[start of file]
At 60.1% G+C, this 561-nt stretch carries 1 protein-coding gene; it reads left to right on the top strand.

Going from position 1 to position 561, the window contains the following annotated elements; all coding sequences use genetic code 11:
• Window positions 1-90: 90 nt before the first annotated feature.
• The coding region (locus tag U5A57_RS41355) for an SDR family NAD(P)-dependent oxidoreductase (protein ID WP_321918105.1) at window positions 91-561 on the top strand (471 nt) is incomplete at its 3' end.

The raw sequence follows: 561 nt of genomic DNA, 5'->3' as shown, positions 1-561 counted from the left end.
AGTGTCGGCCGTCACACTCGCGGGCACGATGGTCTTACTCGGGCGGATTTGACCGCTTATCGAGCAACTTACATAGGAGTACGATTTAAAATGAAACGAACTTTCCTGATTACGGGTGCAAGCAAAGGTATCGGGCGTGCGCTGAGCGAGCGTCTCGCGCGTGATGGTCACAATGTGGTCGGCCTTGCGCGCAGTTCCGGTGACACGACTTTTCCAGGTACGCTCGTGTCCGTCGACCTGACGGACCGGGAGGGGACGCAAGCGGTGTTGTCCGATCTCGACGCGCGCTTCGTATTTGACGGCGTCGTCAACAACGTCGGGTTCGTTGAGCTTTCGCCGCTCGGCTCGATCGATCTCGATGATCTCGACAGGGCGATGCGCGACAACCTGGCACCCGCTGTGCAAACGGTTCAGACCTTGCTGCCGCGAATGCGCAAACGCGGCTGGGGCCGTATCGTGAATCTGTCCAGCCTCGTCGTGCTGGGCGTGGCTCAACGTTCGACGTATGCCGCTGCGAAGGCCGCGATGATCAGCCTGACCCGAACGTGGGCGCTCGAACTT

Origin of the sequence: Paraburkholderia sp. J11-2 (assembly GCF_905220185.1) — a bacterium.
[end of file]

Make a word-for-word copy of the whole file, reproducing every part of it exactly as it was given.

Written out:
At 60.1% G+C, this 561-nt stretch carries 1 protein-coding gene; it reads left to right on the top strand.

Going from position 1 to position 561, the window contains the following annotated elements; all coding sequences use genetic code 11:
• Window positions 1-90: 90 nt before the first annotated feature.
• The coding region (locus tag U5A57_RS41355) for an SDR family NAD(P)-dependent oxidoreductase (protein ID WP_321918105.1) at window positions 91-561 on the top strand (471 nt) is incomplete at its 3' end.

The raw sequence follows: 561 nt of genomic DNA, 5'->3' as shown, positions 1-561 counted from the left end.
AGTGTCGGCCGTCACACTCGCGGGCACGATGGTCTTACTCGGGCGGATTTGACCGCTTATCGAGCAACTTACATAGGAGTACGATTTAAAATGAAACGAACTTTCCTGATTACGGGTGCAAGCAAAGGTATCGGGCGTGCGCTGAGCGAGCGTCTCGCGCGTGATGGTCACAATGTGGTCGGCCTTGCGCGCAGTTCCGGTGACACGACTTTTCCAGGTACGCTCGTGTCCGTCGACCTGACGGACCGGGAGGGGACGCAAGCGGTGTTGTCCGATCTCGACGCGCGCTTCGTATTTGACGGCGTCGTCAACAACGTCGGGTTCGTTGAGCTTTCGCCGCTCGGCTCGATCGATCTCGATGATCTCGACAGGGCGATGCGCGACAACCTGGCACCCGCTGTGCAAACGGTTCAGACCTTGCTGCCGCGAATGCGCAAACGCGGCTGGGGCCGTATCGTGAATCTGTCCAGCCTCGTCGTGCTGGGCGTGGCTCAACGTTCGACGTATGCCGCTGCGAAGGCCGCGATGATCAGCCTGACCCGAACGTGGGCGCTCGAACTT

Origin of the sequence: Paraburkholderia sp. J11-2 (assembly GCF_905220185.1) — a bacterium.